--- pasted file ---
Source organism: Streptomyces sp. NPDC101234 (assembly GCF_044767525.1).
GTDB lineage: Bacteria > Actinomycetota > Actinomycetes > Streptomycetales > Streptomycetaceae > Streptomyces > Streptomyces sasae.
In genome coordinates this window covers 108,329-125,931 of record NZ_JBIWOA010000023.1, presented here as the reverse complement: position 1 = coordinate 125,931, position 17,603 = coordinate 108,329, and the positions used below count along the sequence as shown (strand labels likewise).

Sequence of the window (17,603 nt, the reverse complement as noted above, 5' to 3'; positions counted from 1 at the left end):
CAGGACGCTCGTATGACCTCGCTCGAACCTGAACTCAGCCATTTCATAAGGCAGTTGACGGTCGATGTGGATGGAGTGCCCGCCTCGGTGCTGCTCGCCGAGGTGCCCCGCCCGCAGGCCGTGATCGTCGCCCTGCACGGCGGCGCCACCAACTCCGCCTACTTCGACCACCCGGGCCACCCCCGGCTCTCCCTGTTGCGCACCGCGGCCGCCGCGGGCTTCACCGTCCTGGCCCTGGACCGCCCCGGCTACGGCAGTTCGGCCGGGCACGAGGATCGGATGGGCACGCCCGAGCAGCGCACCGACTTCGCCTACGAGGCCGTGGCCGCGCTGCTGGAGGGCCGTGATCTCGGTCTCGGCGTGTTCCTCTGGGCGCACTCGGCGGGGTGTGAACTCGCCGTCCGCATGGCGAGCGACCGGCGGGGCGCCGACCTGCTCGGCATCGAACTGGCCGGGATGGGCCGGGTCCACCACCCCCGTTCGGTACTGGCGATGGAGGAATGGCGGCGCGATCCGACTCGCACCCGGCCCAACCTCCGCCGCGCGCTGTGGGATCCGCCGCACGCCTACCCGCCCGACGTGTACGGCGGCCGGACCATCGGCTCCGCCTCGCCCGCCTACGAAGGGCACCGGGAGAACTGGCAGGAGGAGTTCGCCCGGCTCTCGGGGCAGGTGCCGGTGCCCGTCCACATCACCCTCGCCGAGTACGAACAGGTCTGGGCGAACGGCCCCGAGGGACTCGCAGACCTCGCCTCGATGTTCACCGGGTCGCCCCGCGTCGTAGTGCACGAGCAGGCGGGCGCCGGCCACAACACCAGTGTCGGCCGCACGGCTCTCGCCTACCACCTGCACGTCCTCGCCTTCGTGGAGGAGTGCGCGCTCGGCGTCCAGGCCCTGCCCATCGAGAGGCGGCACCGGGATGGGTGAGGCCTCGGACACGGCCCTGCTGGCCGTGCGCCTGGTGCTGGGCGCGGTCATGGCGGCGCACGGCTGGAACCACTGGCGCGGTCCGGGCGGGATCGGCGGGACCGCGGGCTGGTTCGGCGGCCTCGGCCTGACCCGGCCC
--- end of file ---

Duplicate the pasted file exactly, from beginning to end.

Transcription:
Source organism: Streptomyces sp. NPDC101234 (assembly GCF_044767525.1).
GTDB lineage: Bacteria > Actinomycetota > Actinomycetes > Streptomycetales > Streptomycetaceae > Streptomyces > Streptomyces sasae.
In genome coordinates this window covers 108,329-125,931 of record NZ_JBIWOA010000023.1, presented here as the reverse complement: position 1 = coordinate 125,931, position 17,603 = coordinate 108,329, and the positions used below count along the sequence as shown (strand labels likewise).

Sequence of the window (17,603 nt, the reverse complement as noted above, 5' to 3'; positions counted from 1 at the left end):
CAGGACGCTCGTATGACCTCGCTCGAACCTGAACTCAGCCATTTCATAAGGCAGTTGACGGTCGATGTGGATGGAGTGCCCGCCTCGGTGCTGCTCGCCGAGGTGCCCCGCCCGCAGGCCGTGATCGTCGCCCTGCACGGCGGCGCCACCAACTCCGCCTACTTCGACCACCCGGGCCACCCCCGGCTCTCCCTGTTGCGCACCGCGGCCGCCGCGGGCTTCACCGTCCTGGCCCTGGACCGCCCCGGCTACGGCAGTTCGGCCGGGCACGAGGATCGGATGGGCACGCCCGAGCAGCGCACCGACTTCGCCTACGAGGCCGTGGCCGCGCTGCTGGAGGGCCGTGATCTCGGTCTCGGCGTGTTCCTCTGGGCGCACTCGGCGGGGTGTGAACTCGCCGTCCGCATGGCGAGCGACCGGCGGGGCGCCGACCTGCTCGGCATCGAACTGGCCGGGATGGGCCGGGTCCACCACCCCCGTTCGGTACTGGCGATGGAGGAATGGCGGCGCGATCCGACTCGCACCCGGCCCAACCTCCGCCGCGCGCTGTGGGATCCGCCGCACGCCTACCCGCCCGACGTGTACGGCGGCCGGACCATCGGCTCCGCCTCGCCCGCCTACGAAGGGCACCGGGAGAACTGGCAGGAGGAGTTCGCCCGGCTCTCGGGGCAGGTGCCGGTGCCCGTCCACATCACCCTCGCCGAGTACGAACAGGTCTGGGCGAACGGCCCCGAGGGACTCGCAGACCTCGCCTCGATGTTCACCGGGTCGCCCCGCGTCGTAGTGCACGAGCAGGCGGGCGCCGGCCACAACACCAGTGTCGGCCGCACGGCTCTCGCCTACCACCTGCACGTCCTCGCCTTCGTGGAGGAGTGCGCGCTCGGCGTCCAGGCCCTGCCCATCGAGAGGCGGCACCGGGATGGGTGAGGCCTCGGACACGGCCCTGCTGGCCGTGCGCCTGGTGCTGGGCGCGGTCATGGCGGCGCACGGCTGGAACCACTGGCGCGGTCCGGGCGGGATCGGCGGGACCGCGGGCTGGTTCGGCGGCCTCGGCCTGACCCGGCCC